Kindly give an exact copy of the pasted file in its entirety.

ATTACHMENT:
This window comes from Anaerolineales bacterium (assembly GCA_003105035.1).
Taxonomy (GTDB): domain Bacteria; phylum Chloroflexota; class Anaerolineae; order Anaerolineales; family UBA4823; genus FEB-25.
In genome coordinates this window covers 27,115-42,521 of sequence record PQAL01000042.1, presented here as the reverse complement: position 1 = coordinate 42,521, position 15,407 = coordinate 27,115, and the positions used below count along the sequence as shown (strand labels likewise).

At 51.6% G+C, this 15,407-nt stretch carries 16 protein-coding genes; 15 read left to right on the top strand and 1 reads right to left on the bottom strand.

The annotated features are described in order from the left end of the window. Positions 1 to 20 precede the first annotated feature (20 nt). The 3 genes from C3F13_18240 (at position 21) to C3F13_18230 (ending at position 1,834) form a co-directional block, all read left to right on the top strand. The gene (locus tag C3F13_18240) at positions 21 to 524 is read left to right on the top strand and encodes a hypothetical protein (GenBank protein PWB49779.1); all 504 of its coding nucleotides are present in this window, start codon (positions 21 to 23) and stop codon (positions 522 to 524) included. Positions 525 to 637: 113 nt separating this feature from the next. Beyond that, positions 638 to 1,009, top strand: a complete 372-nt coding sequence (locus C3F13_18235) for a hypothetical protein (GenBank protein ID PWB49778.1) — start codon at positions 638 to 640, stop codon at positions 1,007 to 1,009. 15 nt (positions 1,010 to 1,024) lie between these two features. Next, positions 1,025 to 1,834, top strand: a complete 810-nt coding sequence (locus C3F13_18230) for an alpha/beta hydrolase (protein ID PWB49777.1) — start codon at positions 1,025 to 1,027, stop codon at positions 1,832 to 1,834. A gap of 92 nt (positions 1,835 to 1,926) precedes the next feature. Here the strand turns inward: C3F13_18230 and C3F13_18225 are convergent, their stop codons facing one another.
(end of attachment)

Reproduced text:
This window comes from Anaerolineales bacterium (assembly GCA_003105035.1).
Taxonomy (GTDB): domain Bacteria; phylum Chloroflexota; class Anaerolineae; order Anaerolineales; family UBA4823; genus FEB-25.
In genome coordinates this window covers 27,115-42,521 of sequence record PQAL01000042.1, presented here as the reverse complement: position 1 = coordinate 42,521, position 15,407 = coordinate 27,115, and the positions used below count along the sequence as shown (strand labels likewise).

At 51.6% G+C, this 15,407-nt stretch carries 16 protein-coding genes; 15 read left to right on the top strand and 1 reads right to left on the bottom strand.

The annotated features are described in order from the left end of the window. Positions 1 to 20 precede the first annotated feature (20 nt). The 3 genes from C3F13_18240 (at position 21) to C3F13_18230 (ending at position 1,834) form a co-directional block, all read left to right on the top strand. The gene (locus tag C3F13_18240) at positions 21 to 524 is read left to right on the top strand and encodes a hypothetical protein (GenBank protein PWB49779.1); all 504 of its coding nucleotides are present in this window, start codon (positions 21 to 23) and stop codon (positions 522 to 524) included. Positions 525 to 637: 113 nt separating this feature from the next. Beyond that, positions 638 to 1,009, top strand: a complete 372-nt coding sequence (locus C3F13_18235) for a hypothetical protein (GenBank protein ID PWB49778.1) — start codon at positions 638 to 640, stop codon at positions 1,007 to 1,009. 15 nt (positions 1,010 to 1,024) lie between these two features. Next, positions 1,025 to 1,834, top strand: a complete 810-nt coding sequence (locus C3F13_18230) for an alpha/beta hydrolase (protein ID PWB49777.1) — start codon at positions 1,025 to 1,027, stop codon at positions 1,832 to 1,834. A gap of 92 nt (positions 1,835 to 1,926) precedes the next feature. Here the strand turns inward: C3F13_18230 and C3F13_18225 are convergent, their stop codons facing one another.